When teeth are constantly subjected to the extreme forces produced by clenching and grinding, their hard outer covering (enamel) can quickly start to wear away. In time, teeth can become chipped, worn down — even loose! Any dental work on those teeth, such as fillings, bonded areas and crowns, may also be damaged, start to crumble or fall out. Your teeth may become extremely sensitive to hot and cold because of the lack of sufficient enamel. Bruxism can also result in headaches and jaw pain, due in part to the stress placed on muscles of the jaw and face.
You may not be aware of your own teeth-grinding behavior — but if you notice these symptoms, you might have a grinding problem. Likewise, after your routine dental exam, we may alert you to the possibility that you’re a “bruxer.” So what can you do about teeth clenching and grinding?
We can suggest a number of treatments, ranging from lifestyle changes to dental appliances or procedures. Becoming aware of the behavior is a good first step; in some cases, that may be all that’s needed to start controlling the habit. Finding healthy ways to relieve stress — meditation, relaxation, a warm bath and a soothing environment — may also help. If nighttime grinding keeps occurring, an “occlusal guard” (nightguard) may be recommended. This comfortable device is worn in the mouth at night, to protect teeth from damage. If a minor bite problem exists, it can sometimes be remedied with a simple procedure; in more complex situations, orthodontic work might be recommended.
Teeth grinding at night can damage your smile — but you don’t have to take it lying down! If you have questions about bruxism, please contact us or schedule an appointment for a consultation. You can learn more by reading the Dear Doctor magazine articles “Stress & Tooth Habits” and “When Children Grind Their Teeth.”
There are a lot of reasons (including a blow to the mouth) why one of your permanent teeth might become loose. The most common: advanced periodontal (gum) disease that has weakened the gum attachment to the tooth.
There's also another, less common reason: you have a grinding habit that's producing higher than normal biting forces. Besides accelerating tooth wear, the constant jaw movement and teeth clenching can stretch periodontal ligaments and loosen their attachment to a tooth.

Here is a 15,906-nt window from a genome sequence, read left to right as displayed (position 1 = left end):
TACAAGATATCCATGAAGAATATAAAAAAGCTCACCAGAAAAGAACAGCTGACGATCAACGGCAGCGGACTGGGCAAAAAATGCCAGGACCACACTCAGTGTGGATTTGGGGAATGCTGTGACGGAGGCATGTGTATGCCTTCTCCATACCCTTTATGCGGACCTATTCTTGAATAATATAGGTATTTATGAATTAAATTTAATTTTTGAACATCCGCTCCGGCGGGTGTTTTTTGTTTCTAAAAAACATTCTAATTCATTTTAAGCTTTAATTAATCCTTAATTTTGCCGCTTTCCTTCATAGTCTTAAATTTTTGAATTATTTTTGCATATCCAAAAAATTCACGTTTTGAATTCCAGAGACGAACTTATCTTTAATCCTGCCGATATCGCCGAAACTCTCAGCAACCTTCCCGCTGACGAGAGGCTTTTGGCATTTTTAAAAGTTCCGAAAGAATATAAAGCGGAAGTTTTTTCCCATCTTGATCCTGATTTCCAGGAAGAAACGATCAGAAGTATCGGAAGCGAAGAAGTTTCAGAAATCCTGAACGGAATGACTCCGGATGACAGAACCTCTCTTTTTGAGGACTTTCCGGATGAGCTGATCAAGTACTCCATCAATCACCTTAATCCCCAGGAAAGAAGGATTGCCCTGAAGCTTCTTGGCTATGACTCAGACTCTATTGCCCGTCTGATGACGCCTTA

If the gums are disease-free, teeth grinding is most likely the main culprit for the damage, what we call primary occlusal trauma. Our treatment goal here is to reduce the effect of the grinding habit and, if necessary, secure the teeth with splinting while the ligaments heal. We can often reduce the grinding effect with a custom bite guard worn while you sleep. We may also prescribe minor muscle relaxants and mild pain medication like aspirin or ibuprofen.
Sometimes we may need to perform other measures like re-shaping your teeth's biting surfaces so they don't generate as much biting force. You may also benefit from counseling or other psychological treatment to help you address and cope with stress, a prime driver for teeth grinding.
Even if you don't have a grinding habit, biting forces may still contribute to tooth looseness if you have advanced gum disease. Advanced disease results in excessive bone loss, which in turn reduces the remaining amount of ligaments attached to the tooth. This type of damage, known as secondary occlusal trauma, and ensuing tooth looseness can occur even when your biting forces are normal.
It's necessary in these cases to treat the gum disease, primarily by manually removing plaque and calculus (hardened plaque deposits), which causes and sustains the infection. Once removed, the gums can begin to heal and strengthen their attachment. We may also need to apply splinting or perform surgical procedures to encourage gum and bone reattachment.
Whatever has caused your loose tooth, our goal is to remove the cause or lessen its effects. With your tooth secure and the gums regaining their healthy attachment, we have a good chance of saving it.
If you would like more information on teeth grinding and other potentially damaging oral habits, please contact us or schedule an appointment for a consultation. You can also learn more about this topic by reading the Dear Doctor magazine article “Loose Teeth: Biting Forces can Loosen Teeth.”